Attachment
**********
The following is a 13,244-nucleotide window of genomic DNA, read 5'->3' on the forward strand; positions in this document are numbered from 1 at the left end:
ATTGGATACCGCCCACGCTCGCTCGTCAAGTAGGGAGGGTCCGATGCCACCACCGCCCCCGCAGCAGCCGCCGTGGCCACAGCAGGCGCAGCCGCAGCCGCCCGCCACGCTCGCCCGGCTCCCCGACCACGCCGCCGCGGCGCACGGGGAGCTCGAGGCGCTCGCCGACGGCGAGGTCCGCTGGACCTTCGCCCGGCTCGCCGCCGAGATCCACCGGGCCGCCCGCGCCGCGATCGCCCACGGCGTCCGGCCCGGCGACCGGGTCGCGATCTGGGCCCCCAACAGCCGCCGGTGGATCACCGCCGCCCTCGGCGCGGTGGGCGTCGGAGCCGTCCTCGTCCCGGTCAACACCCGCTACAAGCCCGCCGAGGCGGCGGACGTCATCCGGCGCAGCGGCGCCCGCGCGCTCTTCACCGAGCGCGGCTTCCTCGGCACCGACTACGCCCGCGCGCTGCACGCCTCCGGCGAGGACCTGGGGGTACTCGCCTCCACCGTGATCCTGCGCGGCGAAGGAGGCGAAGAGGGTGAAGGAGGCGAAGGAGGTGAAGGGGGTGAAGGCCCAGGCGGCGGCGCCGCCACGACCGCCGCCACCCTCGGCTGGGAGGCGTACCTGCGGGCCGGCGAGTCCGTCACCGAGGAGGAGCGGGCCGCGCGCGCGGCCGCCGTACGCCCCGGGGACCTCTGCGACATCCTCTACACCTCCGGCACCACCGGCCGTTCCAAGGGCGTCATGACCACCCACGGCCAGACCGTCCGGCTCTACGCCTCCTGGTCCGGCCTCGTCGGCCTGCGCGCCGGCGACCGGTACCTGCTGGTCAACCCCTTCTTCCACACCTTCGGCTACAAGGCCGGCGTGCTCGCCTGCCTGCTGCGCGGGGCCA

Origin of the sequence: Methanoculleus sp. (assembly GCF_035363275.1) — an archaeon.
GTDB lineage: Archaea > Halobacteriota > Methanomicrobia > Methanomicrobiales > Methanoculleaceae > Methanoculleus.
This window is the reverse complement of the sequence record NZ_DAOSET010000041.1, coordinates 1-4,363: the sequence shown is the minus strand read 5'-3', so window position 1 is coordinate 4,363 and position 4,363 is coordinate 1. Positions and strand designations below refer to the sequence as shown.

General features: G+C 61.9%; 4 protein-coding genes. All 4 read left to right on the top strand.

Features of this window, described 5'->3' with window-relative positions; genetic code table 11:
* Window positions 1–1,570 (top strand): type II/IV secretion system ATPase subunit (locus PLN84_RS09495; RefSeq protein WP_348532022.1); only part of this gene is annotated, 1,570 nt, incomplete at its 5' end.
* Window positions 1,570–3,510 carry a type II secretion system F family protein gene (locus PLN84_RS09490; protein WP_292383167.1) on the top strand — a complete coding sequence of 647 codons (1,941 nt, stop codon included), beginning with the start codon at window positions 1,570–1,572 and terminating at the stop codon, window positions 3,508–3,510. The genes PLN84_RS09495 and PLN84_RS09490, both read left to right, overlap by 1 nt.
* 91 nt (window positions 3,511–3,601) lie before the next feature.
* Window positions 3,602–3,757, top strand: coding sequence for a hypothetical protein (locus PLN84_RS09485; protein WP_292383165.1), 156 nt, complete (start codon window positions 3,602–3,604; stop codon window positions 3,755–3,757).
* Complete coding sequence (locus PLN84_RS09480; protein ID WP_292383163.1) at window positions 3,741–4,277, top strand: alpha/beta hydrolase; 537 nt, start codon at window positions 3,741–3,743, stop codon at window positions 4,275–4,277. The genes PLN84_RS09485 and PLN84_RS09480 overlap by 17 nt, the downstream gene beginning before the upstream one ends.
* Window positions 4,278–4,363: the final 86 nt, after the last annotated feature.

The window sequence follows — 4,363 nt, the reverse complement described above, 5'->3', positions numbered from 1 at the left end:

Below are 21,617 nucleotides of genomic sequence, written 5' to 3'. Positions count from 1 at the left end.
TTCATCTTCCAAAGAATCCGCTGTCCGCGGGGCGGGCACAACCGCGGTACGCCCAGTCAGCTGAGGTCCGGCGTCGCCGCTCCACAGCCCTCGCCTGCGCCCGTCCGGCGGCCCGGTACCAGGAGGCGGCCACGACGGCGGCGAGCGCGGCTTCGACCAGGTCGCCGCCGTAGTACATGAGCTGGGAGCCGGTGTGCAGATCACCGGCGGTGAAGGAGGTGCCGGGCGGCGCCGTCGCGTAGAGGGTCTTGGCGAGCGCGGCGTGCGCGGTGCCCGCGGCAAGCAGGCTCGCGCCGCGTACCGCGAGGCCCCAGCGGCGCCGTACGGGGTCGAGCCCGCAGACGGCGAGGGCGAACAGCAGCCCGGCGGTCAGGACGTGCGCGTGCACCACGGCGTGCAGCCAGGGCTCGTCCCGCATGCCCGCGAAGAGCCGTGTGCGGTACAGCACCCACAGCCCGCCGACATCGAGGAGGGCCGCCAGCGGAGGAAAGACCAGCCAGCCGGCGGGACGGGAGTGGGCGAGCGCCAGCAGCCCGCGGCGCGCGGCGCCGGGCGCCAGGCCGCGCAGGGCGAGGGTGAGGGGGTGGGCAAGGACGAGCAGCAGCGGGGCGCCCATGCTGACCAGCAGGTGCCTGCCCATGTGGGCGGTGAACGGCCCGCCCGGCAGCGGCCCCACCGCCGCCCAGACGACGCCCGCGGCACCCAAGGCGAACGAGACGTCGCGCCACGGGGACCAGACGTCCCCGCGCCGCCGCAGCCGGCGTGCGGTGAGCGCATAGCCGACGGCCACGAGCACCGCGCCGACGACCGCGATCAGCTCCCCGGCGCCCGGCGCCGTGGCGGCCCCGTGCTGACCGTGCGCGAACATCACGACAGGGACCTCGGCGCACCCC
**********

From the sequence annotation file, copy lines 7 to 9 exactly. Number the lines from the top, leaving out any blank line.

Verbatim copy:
Features of this window, described 5'->3' with window-relative positions; genetic code table 11:
* Window positions 1–1,570 (top strand): type II/IV secretion system ATPase subunit (locus PLN84_RS09495; RefSeq protein WP_348532022.1); only part of this gene is annotated, 1,570 nt, incomplete at its 5' end.
* Window positions 1,570–3,510 carry a type II secretion system F family protein gene (locus PLN84_RS09490; protein WP_292383167.1) on the top strand — a complete coding sequence of 647 codons (1,941 nt, stop codon included), beginning with the start codon at window positions 1,570–1,572 and terminating at the stop codon, window positions 3,508–3,510. The genes PLN84_RS09495 and PLN84_RS09490, both read left to right, overlap by 1 nt.